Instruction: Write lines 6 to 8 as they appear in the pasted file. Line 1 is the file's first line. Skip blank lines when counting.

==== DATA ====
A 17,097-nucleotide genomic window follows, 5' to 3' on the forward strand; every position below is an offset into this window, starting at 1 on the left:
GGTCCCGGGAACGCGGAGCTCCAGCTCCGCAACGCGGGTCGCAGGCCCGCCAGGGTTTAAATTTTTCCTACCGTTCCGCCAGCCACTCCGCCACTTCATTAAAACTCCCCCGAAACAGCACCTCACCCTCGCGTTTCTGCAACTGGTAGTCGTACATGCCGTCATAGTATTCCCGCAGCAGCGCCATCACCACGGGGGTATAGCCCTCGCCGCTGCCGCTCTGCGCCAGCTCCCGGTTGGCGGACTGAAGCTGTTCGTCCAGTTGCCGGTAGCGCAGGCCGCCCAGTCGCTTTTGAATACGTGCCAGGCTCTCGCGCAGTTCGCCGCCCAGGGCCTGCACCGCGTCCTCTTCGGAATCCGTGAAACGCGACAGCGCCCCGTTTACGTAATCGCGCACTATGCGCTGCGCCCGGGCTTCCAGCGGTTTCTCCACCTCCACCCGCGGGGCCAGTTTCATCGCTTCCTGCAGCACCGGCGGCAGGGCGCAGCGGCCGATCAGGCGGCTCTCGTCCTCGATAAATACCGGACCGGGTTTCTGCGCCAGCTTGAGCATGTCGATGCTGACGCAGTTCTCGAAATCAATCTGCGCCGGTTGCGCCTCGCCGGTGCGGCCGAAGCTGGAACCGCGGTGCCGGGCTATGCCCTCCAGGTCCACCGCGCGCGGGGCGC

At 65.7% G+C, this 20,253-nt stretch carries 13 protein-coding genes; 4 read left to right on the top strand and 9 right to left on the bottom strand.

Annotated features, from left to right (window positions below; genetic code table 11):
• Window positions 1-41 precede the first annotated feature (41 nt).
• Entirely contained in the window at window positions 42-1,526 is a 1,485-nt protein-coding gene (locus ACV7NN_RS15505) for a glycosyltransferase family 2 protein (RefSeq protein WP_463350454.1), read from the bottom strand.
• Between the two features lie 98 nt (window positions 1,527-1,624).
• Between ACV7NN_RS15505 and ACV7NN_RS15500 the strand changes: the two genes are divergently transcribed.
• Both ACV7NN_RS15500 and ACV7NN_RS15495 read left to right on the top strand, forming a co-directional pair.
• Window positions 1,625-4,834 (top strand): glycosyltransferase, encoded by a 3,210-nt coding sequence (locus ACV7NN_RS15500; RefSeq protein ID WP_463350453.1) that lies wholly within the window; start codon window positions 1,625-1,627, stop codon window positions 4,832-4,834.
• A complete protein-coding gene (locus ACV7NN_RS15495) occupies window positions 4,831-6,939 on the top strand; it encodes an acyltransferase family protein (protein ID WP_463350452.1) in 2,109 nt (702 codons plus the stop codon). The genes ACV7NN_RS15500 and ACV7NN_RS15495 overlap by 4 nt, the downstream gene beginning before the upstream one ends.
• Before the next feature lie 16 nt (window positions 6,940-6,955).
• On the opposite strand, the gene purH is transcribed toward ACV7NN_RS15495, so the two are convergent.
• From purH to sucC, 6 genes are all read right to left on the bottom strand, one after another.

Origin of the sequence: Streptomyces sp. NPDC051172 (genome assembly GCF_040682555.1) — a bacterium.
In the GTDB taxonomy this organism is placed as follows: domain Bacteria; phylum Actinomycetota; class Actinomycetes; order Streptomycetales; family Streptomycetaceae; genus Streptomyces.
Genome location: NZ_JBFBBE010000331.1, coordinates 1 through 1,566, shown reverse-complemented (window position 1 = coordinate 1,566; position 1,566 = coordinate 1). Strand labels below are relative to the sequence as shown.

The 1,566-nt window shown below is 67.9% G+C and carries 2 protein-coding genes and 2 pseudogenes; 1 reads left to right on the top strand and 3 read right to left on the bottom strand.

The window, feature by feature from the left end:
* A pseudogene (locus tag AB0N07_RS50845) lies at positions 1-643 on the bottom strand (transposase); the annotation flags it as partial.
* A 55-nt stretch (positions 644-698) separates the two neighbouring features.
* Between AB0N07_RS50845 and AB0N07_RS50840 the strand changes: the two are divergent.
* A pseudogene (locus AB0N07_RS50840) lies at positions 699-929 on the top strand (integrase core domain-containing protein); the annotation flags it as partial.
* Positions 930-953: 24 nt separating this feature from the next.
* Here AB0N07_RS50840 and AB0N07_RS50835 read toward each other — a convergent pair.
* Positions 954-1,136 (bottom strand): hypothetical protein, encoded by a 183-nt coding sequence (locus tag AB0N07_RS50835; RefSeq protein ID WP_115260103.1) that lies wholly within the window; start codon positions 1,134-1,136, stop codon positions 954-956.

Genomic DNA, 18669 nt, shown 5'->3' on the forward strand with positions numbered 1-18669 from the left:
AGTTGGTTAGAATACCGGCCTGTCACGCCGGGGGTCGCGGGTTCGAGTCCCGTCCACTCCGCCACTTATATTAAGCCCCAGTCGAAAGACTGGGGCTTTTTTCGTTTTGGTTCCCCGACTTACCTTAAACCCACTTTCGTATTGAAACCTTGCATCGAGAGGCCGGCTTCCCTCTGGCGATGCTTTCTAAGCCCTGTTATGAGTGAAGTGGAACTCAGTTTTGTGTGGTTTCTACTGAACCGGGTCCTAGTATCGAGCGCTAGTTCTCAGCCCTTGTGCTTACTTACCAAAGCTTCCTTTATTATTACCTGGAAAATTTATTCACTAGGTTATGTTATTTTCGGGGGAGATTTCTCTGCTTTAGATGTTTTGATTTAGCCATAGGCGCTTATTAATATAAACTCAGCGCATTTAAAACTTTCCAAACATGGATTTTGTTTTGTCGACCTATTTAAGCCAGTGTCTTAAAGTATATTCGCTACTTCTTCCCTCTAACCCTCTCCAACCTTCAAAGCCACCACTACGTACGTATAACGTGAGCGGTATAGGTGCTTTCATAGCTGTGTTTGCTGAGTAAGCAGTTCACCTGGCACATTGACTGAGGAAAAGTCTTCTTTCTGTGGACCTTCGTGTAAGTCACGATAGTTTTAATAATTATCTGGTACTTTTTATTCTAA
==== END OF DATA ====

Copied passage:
• Entirely contained in the window at window positions 42-1,526 is a 1,485-nt protein-coding gene (locus ACV7NN_RS15505) for a glycosyltransferase family 2 protein (RefSeq protein WP_463350454.1), read from the bottom strand.
• Between the two features lie 98 nt (window positions 1,527-1,624).
• Between ACV7NN_RS15505 and ACV7NN_RS15500 the strand changes: the two genes are divergently transcribed.